Using Advanced Natural Language Generation to Communicate Data Insights at Scale
In a world awash in data, organizations are clamoring for information about what that data tells us about the environment we live in.
That’s the message that Kristian Hammond, Chief Scientist and co-founder of Narrative Science, presented during a talk at the Real Machine Summit in Las Vegas.
The other key takeaway was that AI-based systems can meet these needs in new and powerful ways.
See Hammond’s full presentation here:
The world’s data production continues to explode, and the data that’s being generated is incredibly useful. Until recently, though, companies and data managers relied on rather opaque mechanisms for grappling with it: databases, big data platforms, business intelligence platforms, analytical tools, visualization tools (pie charts, graphs, etc.), and the workhorse of every office: the spreadsheet.
While all these devices are useful, they have limitations. Even spreadsheets and visualizations aren’t that helpful in communicating much beyond pretty simple concepts. For the most part, regular people just don’t “get” them. And regular people are fundamental to Hammond’s message.
Organizations that need to communicate the meaning in their data, and do so at scale to a wide population, have been at a loss as to how to go about it. AI is breaking these barriers with tools that use Advanced Natural Language Generation (NLG) to create a process that builds a bridge between data and people.
The process begins with analytics: feeding questions about the data into analytical machines and generating meaningful facts about the world. Because there are likely to be way too many facts to be helpful, the next step is figuring out which are the most relevant for a given audience. Then, those ideas must be communicated to the audience.
This is where the Advanced NLG comes in. Using Narrative Science’s system and others that work in similar fashion, language can be created for each concept—language that follows natural rules, and is virtually indistinguishable from what a human might write or say.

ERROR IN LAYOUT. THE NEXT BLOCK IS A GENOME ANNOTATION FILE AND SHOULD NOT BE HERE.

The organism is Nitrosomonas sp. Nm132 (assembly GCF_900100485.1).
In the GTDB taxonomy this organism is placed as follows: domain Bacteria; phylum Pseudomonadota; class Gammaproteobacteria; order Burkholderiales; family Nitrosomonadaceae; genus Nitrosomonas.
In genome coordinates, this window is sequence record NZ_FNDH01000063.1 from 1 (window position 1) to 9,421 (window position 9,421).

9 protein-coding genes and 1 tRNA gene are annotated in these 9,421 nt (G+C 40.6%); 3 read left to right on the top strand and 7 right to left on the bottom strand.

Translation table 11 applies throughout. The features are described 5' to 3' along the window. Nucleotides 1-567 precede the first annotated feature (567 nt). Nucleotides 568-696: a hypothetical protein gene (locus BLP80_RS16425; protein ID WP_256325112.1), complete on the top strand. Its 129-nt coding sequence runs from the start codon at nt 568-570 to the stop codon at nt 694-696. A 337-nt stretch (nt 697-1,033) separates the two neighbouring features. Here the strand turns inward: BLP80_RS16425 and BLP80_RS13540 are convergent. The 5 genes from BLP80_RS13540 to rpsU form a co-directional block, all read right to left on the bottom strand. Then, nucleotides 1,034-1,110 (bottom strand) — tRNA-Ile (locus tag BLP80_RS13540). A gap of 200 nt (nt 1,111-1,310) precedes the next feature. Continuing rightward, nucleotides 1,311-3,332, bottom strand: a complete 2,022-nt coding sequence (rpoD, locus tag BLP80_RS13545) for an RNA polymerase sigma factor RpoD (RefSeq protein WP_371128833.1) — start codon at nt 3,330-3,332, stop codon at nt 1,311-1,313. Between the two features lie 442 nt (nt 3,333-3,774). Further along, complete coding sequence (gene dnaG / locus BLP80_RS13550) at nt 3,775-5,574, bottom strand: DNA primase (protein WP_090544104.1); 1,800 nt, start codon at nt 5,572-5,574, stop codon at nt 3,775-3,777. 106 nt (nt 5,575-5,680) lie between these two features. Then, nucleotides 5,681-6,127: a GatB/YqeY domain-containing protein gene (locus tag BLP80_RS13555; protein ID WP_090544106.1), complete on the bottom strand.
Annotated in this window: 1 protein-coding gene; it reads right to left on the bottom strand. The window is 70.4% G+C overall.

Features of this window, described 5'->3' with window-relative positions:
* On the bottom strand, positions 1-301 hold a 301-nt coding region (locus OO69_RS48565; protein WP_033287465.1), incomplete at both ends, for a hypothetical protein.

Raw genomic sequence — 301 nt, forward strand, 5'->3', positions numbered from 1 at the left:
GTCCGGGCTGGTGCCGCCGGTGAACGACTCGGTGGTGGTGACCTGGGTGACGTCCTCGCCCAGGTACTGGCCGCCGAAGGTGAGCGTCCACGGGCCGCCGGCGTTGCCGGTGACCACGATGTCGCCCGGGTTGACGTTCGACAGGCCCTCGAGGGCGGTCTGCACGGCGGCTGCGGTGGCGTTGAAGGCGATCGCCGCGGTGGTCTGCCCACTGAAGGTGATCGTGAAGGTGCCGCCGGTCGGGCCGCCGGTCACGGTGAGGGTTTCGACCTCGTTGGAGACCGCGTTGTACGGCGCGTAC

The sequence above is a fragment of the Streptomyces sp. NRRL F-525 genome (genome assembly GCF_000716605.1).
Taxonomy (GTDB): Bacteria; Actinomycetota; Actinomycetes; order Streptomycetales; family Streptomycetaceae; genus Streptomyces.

To illustrate, Hammond used examples from the financial services sector. An AI system can do portfolio commentary and review, fraud reporting, suspicious activity reports, and more. Most companies are already doing this analysis. Once meaning is reduced to facts and those facts are organized according to value, the AI system can generate language for them. The result could be something like the following text in an investor statement:
“Relative to the benchmark, the fund’s overweight allocation to the Consumer Discretionary sector and stock selection within the Consumer Staples sector contributed to returns.”
An AI system can answer questions that would otherwise be posed to human analysts; for example, “which decisions made in the last quarter most impacted XYZ Fund’s performance?” By handing off these tasks to the machine, human time can be spent on strategy, decision-making, etc.
The process is a great fit for the financial services sector because the data and analytics are already there, along with a pressing need to communicate meaning to many people. But this technology has tremendous promise for other industries too.
Looking at data analytics from an AI perspective, capturing meaning and communicating it at scale—this represents a powerful horizontal technology transfer. Hammond pointed out that AI has had the capacity to do this for a while now, but the world didn’t have the data that would allow it to be implemented. Now we have it, and it’s an elegant solution.